Originally posted on my blog at http://takeaimandgame.blogspot.com/
Fallout is easily one of my favorite game franchises. Its setting in a post-apocalyptic retro-future is perfect for a unique and exciting world to explore, and the lore behind its nuclear wasteland is just bizarre and creepy enough to make every discovery fascinating. Plus the games are built upon a solid RPG foundation, so the series is tons of fun in many respects.
Five years after New Vegas, Fallout 4 is finally here, and it brings the biggest world of the series. It isn't without flaws, but it certainly gives a better exploration experience than any of its predecessors.The Basics
Fallout 4 opens a bit differently than the previous entries of the Fallout series - the protagonist and his or her spouse prepare for an evening at a veteran's hall before
the nuclear war that gives the franchise its name. Shortly after settling on your character's appearance, their small family (infant included) are ushered to nearby Vault 111 just before the bombs hit.
Once inside, they're cryogenically frozen to be reawakened once the surface is safe again.
Of course, that doesn't happen as intended. Instead, your character is abruptly awoken long enough for their spouse to be murdered and son to be kidnapped. You unfreeze permanently some time later (roughly 200 years after the nuclear war), with only one obvious objective: find your son.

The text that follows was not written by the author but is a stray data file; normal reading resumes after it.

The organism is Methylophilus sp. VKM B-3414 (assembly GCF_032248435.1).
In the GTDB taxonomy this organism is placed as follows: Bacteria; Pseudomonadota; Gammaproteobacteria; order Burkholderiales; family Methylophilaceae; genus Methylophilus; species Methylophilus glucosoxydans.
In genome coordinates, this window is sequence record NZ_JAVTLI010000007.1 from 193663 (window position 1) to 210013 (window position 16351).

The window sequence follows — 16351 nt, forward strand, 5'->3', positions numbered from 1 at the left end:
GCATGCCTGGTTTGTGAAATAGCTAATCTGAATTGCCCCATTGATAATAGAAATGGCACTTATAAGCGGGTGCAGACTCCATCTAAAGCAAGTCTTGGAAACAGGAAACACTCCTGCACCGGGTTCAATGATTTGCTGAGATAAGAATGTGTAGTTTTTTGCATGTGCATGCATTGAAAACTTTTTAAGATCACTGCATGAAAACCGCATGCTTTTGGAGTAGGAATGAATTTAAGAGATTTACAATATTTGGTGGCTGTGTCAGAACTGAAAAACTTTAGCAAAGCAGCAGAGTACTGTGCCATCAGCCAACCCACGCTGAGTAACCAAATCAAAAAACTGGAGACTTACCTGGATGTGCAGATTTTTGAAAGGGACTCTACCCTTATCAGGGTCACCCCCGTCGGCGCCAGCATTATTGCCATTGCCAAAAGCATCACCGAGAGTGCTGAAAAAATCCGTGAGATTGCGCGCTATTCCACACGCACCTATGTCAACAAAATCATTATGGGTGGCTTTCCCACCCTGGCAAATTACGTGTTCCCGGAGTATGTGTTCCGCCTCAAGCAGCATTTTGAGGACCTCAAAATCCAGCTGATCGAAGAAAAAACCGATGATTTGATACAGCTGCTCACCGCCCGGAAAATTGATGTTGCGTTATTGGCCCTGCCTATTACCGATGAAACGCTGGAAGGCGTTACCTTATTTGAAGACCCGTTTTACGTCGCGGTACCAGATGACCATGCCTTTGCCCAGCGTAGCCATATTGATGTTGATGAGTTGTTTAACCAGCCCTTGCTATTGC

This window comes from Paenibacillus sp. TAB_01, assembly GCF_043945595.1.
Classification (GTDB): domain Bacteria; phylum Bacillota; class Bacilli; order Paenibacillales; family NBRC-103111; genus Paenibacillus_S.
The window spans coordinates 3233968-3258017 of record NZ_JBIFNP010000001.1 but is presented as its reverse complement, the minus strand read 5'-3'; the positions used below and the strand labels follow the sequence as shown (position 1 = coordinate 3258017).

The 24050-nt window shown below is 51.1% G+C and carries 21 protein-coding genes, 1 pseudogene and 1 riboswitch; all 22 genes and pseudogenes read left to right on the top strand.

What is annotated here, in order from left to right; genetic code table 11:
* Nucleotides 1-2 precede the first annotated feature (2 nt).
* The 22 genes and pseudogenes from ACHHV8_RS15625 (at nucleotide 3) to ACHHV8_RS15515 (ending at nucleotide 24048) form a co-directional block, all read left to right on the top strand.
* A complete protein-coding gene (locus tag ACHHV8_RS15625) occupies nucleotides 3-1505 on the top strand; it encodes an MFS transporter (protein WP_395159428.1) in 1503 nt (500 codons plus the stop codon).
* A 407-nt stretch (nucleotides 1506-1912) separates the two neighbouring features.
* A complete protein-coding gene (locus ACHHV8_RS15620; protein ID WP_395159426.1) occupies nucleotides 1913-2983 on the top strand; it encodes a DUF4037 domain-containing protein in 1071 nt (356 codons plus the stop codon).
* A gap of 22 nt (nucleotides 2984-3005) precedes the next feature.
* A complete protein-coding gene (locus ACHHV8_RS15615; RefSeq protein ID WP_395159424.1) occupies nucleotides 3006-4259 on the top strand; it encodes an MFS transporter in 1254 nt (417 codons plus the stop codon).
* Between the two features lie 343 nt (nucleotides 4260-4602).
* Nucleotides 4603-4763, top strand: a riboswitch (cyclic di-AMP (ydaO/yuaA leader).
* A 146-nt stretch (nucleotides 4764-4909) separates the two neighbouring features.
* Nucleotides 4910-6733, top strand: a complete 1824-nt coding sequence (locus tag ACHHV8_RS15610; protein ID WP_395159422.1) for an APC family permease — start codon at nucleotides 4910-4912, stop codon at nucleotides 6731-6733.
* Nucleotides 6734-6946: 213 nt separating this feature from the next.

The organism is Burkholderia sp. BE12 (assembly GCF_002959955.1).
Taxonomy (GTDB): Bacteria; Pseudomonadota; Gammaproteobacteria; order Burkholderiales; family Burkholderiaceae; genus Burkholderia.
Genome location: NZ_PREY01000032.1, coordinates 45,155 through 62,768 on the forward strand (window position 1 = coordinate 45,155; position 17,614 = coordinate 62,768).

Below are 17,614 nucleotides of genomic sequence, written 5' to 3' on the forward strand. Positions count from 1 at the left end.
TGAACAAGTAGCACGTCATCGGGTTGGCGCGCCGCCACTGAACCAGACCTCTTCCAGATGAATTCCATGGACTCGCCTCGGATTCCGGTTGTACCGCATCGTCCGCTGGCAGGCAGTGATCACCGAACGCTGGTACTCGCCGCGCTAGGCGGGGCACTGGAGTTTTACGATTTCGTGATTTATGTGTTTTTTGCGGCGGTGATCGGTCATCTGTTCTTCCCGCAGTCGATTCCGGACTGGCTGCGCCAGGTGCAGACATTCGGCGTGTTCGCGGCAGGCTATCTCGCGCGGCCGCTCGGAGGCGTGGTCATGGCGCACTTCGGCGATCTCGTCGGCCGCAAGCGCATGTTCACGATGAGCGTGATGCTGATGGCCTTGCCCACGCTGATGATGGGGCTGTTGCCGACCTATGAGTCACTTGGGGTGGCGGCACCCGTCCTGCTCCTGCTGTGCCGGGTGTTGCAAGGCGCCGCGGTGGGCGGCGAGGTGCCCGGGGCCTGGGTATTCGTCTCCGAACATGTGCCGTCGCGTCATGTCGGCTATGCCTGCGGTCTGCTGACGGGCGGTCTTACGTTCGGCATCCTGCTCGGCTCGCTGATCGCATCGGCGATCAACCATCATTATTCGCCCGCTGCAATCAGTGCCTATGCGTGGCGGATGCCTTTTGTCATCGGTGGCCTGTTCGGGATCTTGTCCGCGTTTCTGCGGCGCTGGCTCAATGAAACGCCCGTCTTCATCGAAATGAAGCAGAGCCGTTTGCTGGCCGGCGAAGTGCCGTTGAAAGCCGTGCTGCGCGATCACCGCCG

The core of what follows is very similar to the previous 3D Fallout games - lots of characters to meet and locations to discover, with first-person shooter combat supplemented by the statistics-driven VATS system, which allows you to pause the action and target specific enemies and body parts for a more strategic experience.
If you've played either Fallout 3 or New Vegas, you know how the basic mechanics feel.The Good
The absolute best feature of Fallout 4 is that the world is huge
. There are well over 250 distinct locations to discover. While some of these locations are just major landmarks without much to explore or discover, it's still a whole lot to see and do. To give some perspective, I had logged 70 hours on one character by the time I finished the story, and there were still a handful of side quests and unexplored areas I hadn't visited.
Even better: this post-apocalyptic wasteland is surprisingly gorgeous
. Yeah, the dilapidated buildings and urban debris are aesthetically very repetitive, but the world outside is just stunning. I think a lot of it comes down to diversity - instead of being a bunch of washed out browns and grays, there's quite a bit of color scattered around. The weather is also fairly dynamic, with fog and rain occasionally breaking the monotony, and the sky makes the game feel impressively open.
The size and beauty of the world make for an amazingly fun and inviting world to explore.
In terms of mechanics, not a lot has changed from previous titles in the franchise, though that's not a bad thing. VATS still lets you play the game essentially as a turn-based RPG if you wish, or you can run and gun like a first-person shooter, and both options are reasonably well done. Nothing groundbreaking on the combat front, but it's good enough to keep things interesting.
There are, however, a couple noticeable mechanical changes, and I think they're both for the better.